Knowledge Fuelling Women

admin | December 1, 2011.

On the back of the immense challenges posed by the climate crisis, adaptation solutions have become an opportunity to empower women in the Global South.

“There was soot deposited in our eyes because of kerosene lamps being lit inside the house. This is one of the major reasons why we wanted a better lighting option.”

Umur Kujur is a resident of Ulti Village in Jharkhand, north-east India; a place transformed by a solar lantern project helping local women become lighting entrepreneurs.

Umur’s community once relied upon kerosene rations; inadequate in supply and detrimental to the health of people and the environment.

The women of Ulti Village are now skilled in the creation, marketing and maintenance of solar lanterns, providing them and their families with a source of income. They have gained greater community standing and respect for their endeavours, as well as improving education by enabling access to a reliable lighting source for study.

Low-carbon adaptation initiatives are being rolled out throughout Bangladesh, India and surrounding states. Microhydro, biogas and low carbon farming all provide skills and opportunities for poor communities, increasing food security and reducing reliance on climate-sensitive energy sources such as firewood.

Coastal Development Partnership’s Mr. Jahangir Hasan Masum highlights the need to recognise the potential of poor and marginalised women in climate issues.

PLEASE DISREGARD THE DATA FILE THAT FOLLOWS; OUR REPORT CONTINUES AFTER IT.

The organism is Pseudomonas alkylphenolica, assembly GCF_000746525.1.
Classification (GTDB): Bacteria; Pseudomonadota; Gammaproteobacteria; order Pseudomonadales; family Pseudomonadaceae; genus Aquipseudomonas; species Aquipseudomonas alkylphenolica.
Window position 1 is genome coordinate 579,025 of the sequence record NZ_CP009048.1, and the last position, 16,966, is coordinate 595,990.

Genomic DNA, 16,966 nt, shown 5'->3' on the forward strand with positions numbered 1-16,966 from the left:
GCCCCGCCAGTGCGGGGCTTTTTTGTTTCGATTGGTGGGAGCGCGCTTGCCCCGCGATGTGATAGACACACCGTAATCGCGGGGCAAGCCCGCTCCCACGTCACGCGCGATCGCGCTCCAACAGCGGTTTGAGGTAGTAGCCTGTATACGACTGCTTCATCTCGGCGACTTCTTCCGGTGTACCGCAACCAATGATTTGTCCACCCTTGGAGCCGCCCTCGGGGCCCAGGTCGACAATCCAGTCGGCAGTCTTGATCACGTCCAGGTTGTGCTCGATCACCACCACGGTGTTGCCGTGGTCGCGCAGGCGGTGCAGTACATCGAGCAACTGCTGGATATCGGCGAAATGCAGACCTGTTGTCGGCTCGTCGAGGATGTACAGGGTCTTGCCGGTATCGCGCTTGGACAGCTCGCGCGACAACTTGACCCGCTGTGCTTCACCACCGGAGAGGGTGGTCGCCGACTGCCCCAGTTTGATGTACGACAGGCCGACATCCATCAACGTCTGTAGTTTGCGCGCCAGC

“Knowledge fuels the courage in women. We need to create an enabling environment where poor women’s learning and knowledge can be maintained,” he said.

In spite of successful projects taking place at a community level; national and international policy frameworks generally lack overt statements regarding gender. Structures governing adaption called National Adaptation Programmes of Action (NAPAs) are implemented voluntarily by some developing nations. Of 45 countries with NAPAs, less than 10 include a thorough gender dimension.

Dr. Nafisa Goga D’Souza of the Indian Network on Ethics and Climate Change believes it is important to incorporate the gender dimension upfront in our policy frameworks “urgently, fast and now”.

“These projects do demonstrate hope,” she said.

With climate change an issue inherently attached to fear and uncertainty, hope is a rare yet essential element in discussions. The potential for clever and overt policy frameworks promoting women’s empowerment in the Global South appears a win-win situation for negotiators, women and communities worldwide.

comments powered by Disqus